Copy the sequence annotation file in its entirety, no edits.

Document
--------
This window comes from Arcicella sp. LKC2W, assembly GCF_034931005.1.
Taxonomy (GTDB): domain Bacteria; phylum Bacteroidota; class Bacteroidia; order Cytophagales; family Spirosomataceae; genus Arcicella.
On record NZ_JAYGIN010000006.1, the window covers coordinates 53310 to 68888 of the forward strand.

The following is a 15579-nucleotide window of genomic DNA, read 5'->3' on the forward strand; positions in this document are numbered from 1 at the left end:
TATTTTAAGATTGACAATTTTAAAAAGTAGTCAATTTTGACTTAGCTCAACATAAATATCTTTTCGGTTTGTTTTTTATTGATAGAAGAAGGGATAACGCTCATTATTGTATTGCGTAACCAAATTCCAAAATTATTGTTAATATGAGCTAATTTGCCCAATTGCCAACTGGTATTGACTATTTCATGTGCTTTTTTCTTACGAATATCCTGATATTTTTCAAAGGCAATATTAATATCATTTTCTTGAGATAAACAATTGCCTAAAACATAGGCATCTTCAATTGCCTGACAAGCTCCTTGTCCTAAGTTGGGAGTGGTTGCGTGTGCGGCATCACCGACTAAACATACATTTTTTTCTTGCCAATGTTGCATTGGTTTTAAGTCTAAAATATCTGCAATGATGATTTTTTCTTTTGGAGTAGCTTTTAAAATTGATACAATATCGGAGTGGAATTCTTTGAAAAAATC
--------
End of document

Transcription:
This window comes from Arcicella sp. LKC2W, assembly GCF_034931005.1.
Taxonomy (GTDB): domain Bacteria; phylum Bacteroidota; class Bacteroidia; order Cytophagales; family Spirosomataceae; genus Arcicella.
On record NZ_JAYGIN010000006.1, the window covers coordinates 53310 to 68888 of the forward strand.

The following is a 15579-nucleotide window of genomic DNA, read 5'->3' on the forward strand; positions in this document are numbered from 1 at the left end:
TATTTTAAGATTGACAATTTTAAAAAGTAGTCAATTTTGACTTAGCTCAACATAAATATCTTTTCGGTTTGTTTTTTATTGATAGAAGAAGGGATAACGCTCATTATTGTATTGCGTAACCAAATTCCAAAATTATTGTTAATATGAGCTAATTTGCCCAATTGCCAACTGGTATTGACTATTTCATGTGCTTTTTTCTTACGAATATCCTGATATTTTTCAAAGGCAATATTAATATCATTTTCTTGAGATAAACAATTGCCTAAAACATAGGCATCTTCAATTGCCTGACAAGCTCCTTGTCCTAAGTTGGGAGTGGTTGCGTGTGCGGCATCACCGACTAAACATACATTTTTTTCTTGCCAATGTTGCATTGGTTTTAAGTCTAAAATATCTGCAATGATGATTTTTTCTTTTGGAGTAGCTTTTAAAATTGATACAATATCGGAGTGGAATTCTTTGAAAAAATC